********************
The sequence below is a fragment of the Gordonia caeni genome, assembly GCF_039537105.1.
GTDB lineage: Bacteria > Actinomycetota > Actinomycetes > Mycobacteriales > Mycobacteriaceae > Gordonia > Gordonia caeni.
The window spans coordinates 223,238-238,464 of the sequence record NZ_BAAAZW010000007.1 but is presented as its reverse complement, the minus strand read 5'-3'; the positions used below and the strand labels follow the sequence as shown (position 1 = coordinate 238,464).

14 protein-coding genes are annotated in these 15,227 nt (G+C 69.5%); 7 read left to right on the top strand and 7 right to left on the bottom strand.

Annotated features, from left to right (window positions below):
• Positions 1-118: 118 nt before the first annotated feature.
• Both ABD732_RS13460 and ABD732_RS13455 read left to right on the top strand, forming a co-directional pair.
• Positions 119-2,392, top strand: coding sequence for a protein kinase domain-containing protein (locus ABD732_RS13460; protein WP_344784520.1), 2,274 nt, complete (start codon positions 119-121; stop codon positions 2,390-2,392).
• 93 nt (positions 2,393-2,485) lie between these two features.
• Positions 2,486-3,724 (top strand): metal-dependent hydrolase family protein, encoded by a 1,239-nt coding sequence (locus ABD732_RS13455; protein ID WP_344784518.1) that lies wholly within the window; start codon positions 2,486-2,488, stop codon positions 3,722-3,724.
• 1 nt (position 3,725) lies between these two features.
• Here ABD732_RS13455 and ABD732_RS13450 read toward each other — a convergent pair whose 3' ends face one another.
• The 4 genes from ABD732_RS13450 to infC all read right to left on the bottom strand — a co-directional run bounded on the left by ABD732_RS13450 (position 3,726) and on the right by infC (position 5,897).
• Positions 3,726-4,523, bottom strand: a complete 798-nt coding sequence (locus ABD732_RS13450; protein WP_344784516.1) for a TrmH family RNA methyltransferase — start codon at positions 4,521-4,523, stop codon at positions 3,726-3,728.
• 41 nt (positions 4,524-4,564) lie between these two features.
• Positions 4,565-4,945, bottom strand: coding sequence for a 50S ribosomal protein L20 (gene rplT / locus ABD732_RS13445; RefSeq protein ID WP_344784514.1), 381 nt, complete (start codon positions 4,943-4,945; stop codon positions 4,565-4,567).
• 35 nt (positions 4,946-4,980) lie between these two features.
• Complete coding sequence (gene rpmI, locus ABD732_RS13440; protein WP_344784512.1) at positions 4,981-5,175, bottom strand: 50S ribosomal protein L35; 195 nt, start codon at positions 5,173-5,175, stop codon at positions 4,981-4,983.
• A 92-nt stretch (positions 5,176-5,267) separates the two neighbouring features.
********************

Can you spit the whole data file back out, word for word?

The sequence below is a fragment of the Gordonia caeni genome, assembly GCF_039537105.1.
GTDB lineage: Bacteria > Actinomycetota > Actinomycetes > Mycobacteriales > Mycobacteriaceae > Gordonia > Gordonia caeni.
The window spans coordinates 223,238-238,464 of the sequence record NZ_BAAAZW010000007.1 but is presented as its reverse complement, the minus strand read 5'-3'; the positions used below and the strand labels follow the sequence as shown (position 1 = coordinate 238,464).

14 protein-coding genes are annotated in these 15,227 nt (G+C 69.5%); 7 read left to right on the top strand and 7 right to left on the bottom strand.

Annotated features, from left to right (window positions below):
• Positions 1-118: 118 nt before the first annotated feature.
• Both ABD732_RS13460 and ABD732_RS13455 read left to right on the top strand, forming a co-directional pair.
• Positions 119-2,392, top strand: coding sequence for a protein kinase domain-containing protein (locus ABD732_RS13460; protein WP_344784520.1), 2,274 nt, complete (start codon positions 119-121; stop codon positions 2,390-2,392).
• 93 nt (positions 2,393-2,485) lie between these two features.
• Positions 2,486-3,724 (top strand): metal-dependent hydrolase family protein, encoded by a 1,239-nt coding sequence (locus ABD732_RS13455; protein ID WP_344784518.1) that lies wholly within the window; start codon positions 2,486-2,488, stop codon positions 3,722-3,724.
• 1 nt (position 3,725) lies between these two features.
• Here ABD732_RS13455 and ABD732_RS13450 read toward each other — a convergent pair whose 3' ends face one another.
• The 4 genes from ABD732_RS13450 to infC all read right to left on the bottom strand — a co-directional run bounded on the left by ABD732_RS13450 (position 3,726) and on the right by infC (position 5,897).
• Positions 3,726-4,523, bottom strand: a complete 798-nt coding sequence (locus ABD732_RS13450; protein WP_344784516.1) for a TrmH family RNA methyltransferase — start codon at positions 4,521-4,523, stop codon at positions 3,726-3,728.
• 41 nt (positions 4,524-4,564) lie between these two features.
• Positions 4,565-4,945, bottom strand: coding sequence for a 50S ribosomal protein L20 (gene rplT / locus ABD732_RS13445; RefSeq protein ID WP_344784514.1), 381 nt, complete (start codon positions 4,943-4,945; stop codon positions 4,565-4,567).
• 35 nt (positions 4,946-4,980) lie between these two features.
• Complete coding sequence (gene rpmI, locus ABD732_RS13440; protein WP_344784512.1) at positions 4,981-5,175, bottom strand: 50S ribosomal protein L35; 195 nt, start codon at positions 5,173-5,175, stop codon at positions 4,981-4,983.
• A 92-nt stretch (positions 5,176-5,267) separates the two neighbouring features.